Across the road from dry storage is the visitor's center. It's the former town post office and I had no idea it changed to a visitor's center. I tucked inside quickly for a bathroom break and on the way through the lobby I was greeted with a set of murals across the top of the walls. There were four paintings, all WPA, showing various aspects of local life here on the coast. I am a history and art fanatic, how have I lived here 15 years and not heard of these paintings' existence?
|I think they need one more sign out front|
The largest painting ran the entire length of the short side of the lobby. It depicts sailors being rescued from a shipwreck. Our coast line is known as the graveyard of the Atlantic. Blackbeard's ship, the Queen Anne's Revenge, was discovered just off shore from here. One day many years ago I came over on my lunch break to see a cannon that had just been removed from the water. It was covered in barnacles and a dude was hosing it down the entire time it was on display, which was only a half hour or so. It was then carried to ECU for three or four years of restoration and brought back to our maritime museum in Beaufort.
The first of the three smaller paintings featured Canada geese. Many species of waterfowl spend all or part of the winter in the area due to our temperate climate (relatively speaking) and available habitat. I assume the tent is a duck blind?? I have no idea what those things are sticking up out of the water.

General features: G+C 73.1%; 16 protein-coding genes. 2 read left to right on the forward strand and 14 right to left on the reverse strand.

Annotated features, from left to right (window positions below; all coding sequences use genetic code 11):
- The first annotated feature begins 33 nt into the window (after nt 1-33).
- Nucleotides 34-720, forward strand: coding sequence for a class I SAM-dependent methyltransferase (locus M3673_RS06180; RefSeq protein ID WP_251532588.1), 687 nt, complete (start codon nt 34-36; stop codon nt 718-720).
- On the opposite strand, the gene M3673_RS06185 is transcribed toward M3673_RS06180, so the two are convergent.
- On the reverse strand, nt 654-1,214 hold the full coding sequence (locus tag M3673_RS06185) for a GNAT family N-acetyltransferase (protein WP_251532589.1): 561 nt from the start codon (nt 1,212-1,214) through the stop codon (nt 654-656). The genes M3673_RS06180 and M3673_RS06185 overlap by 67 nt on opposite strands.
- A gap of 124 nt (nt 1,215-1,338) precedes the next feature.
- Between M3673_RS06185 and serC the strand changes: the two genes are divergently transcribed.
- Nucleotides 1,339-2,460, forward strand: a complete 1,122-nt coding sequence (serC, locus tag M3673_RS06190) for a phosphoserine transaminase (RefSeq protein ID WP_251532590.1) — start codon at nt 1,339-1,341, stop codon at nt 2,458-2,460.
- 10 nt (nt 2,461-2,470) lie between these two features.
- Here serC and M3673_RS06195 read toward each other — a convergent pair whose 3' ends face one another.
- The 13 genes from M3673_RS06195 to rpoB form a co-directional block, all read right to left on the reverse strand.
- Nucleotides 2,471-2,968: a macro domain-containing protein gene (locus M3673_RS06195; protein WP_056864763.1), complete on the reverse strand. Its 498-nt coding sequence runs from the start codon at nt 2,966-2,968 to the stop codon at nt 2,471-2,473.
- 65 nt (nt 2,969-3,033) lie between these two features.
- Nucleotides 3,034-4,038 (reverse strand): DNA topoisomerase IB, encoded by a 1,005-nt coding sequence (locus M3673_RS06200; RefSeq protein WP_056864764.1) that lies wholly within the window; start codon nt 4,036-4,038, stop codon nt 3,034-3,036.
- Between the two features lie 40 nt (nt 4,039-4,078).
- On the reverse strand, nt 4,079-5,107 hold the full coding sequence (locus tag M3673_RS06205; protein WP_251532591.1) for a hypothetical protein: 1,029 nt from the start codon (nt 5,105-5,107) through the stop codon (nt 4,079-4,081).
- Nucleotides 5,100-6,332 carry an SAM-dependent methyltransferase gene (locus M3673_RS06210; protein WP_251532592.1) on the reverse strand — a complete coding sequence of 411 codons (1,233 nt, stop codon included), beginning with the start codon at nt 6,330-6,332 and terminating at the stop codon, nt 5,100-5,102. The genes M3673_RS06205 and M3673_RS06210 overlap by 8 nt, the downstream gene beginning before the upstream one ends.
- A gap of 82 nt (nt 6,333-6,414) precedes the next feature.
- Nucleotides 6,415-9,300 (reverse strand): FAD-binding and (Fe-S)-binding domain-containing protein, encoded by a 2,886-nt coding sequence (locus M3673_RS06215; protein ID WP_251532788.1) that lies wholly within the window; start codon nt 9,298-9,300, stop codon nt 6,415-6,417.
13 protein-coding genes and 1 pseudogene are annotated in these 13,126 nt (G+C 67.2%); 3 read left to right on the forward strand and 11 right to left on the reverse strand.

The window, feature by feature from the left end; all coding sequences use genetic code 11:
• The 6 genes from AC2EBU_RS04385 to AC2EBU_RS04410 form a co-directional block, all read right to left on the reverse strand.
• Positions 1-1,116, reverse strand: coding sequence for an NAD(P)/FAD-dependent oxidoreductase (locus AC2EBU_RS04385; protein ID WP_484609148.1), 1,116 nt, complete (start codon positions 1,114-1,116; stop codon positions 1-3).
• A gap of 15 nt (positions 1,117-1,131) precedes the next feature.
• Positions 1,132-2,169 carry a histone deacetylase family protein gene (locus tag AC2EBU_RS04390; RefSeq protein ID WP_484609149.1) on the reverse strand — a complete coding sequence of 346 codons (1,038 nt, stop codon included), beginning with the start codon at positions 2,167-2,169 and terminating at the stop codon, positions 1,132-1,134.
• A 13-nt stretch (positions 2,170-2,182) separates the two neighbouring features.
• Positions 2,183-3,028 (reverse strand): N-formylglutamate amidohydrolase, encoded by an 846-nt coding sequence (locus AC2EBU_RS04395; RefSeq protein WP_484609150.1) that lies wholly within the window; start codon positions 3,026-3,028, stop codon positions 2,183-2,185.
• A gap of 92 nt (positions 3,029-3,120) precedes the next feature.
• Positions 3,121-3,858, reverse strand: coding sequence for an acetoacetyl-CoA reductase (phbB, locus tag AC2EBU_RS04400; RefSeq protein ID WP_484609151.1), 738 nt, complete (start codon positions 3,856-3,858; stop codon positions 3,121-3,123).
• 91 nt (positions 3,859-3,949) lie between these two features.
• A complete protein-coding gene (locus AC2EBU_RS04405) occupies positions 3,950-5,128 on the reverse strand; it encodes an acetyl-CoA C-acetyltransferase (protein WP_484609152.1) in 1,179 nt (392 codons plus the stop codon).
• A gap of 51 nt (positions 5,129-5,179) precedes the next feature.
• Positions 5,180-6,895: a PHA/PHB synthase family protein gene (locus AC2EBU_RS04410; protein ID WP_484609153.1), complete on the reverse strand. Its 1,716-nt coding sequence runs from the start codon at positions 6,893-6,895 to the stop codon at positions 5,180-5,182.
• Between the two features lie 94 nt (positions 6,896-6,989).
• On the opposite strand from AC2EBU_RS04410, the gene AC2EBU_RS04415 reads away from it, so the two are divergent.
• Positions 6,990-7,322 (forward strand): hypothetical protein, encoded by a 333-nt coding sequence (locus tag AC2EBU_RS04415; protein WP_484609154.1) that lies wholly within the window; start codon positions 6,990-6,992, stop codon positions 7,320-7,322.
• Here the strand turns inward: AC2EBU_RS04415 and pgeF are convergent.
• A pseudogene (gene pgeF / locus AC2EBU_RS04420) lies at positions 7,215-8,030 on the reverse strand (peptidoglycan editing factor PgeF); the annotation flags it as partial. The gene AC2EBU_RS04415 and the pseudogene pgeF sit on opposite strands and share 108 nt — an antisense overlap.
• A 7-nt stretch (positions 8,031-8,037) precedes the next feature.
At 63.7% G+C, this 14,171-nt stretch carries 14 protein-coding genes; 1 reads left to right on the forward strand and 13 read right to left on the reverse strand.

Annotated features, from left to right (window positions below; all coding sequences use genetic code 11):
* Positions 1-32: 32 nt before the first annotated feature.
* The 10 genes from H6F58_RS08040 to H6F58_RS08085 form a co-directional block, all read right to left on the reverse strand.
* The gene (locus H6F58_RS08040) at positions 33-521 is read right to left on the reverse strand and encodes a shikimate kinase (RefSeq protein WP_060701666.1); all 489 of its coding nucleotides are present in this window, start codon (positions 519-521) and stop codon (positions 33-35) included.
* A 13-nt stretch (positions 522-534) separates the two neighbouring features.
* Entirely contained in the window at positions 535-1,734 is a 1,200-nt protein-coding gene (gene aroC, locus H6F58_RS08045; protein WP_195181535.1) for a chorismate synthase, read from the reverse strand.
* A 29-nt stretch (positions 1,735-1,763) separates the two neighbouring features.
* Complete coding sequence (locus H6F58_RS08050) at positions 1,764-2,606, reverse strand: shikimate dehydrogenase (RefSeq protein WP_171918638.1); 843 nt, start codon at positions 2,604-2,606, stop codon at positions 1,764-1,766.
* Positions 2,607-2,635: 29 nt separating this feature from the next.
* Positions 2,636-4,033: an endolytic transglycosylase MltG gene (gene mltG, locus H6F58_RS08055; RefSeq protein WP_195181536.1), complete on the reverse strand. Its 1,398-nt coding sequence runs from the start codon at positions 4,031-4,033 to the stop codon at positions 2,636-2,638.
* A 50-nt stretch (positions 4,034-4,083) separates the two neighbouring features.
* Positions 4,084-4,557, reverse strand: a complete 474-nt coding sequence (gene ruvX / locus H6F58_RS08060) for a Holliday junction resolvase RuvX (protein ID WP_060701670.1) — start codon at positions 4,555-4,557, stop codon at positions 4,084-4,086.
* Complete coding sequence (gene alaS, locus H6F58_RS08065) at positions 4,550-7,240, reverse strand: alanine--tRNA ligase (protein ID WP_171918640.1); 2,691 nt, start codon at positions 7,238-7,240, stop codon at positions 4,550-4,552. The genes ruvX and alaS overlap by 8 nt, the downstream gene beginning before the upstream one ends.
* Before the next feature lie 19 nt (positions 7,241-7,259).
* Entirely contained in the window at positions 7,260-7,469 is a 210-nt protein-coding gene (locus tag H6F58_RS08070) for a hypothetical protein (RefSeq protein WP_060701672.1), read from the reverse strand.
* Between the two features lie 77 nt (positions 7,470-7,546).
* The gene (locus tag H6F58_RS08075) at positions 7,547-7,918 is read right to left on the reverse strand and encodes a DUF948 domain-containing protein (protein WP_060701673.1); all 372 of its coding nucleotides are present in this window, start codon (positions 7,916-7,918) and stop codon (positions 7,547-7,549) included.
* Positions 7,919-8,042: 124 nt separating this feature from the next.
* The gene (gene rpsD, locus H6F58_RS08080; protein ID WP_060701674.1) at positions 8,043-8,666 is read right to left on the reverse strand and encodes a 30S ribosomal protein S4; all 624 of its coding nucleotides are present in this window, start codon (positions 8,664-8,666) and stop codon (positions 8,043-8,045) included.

This one shows our beloved Cape Lookout lighthouse. It's built on the other island that stood between the ocean and the beach I just spent my afternoon on. I've never seen a boat fully enclosed exactly like that one, a few local boat builders still make a square style boat that is only half covered and open in the back.
The last one is obviously my favorite. That is what I was looking for all day long. Our banker ponies!! Looks like this was the only ponies I was gonna see today. I still have no freakin clue what those things in the background are :/
Hubs and I proceeded to bike across town via residential streets to a tiny new craft brewery behind his place of employment. We drank a couple pints and then ate a huge dinner. After all the food we loaded up our gear and came home and crashed. Sunday was a barn day the first half, the second half was a bit chill, a bit preparing for the week ahead. Now if I could just get past Monday and Tuesday...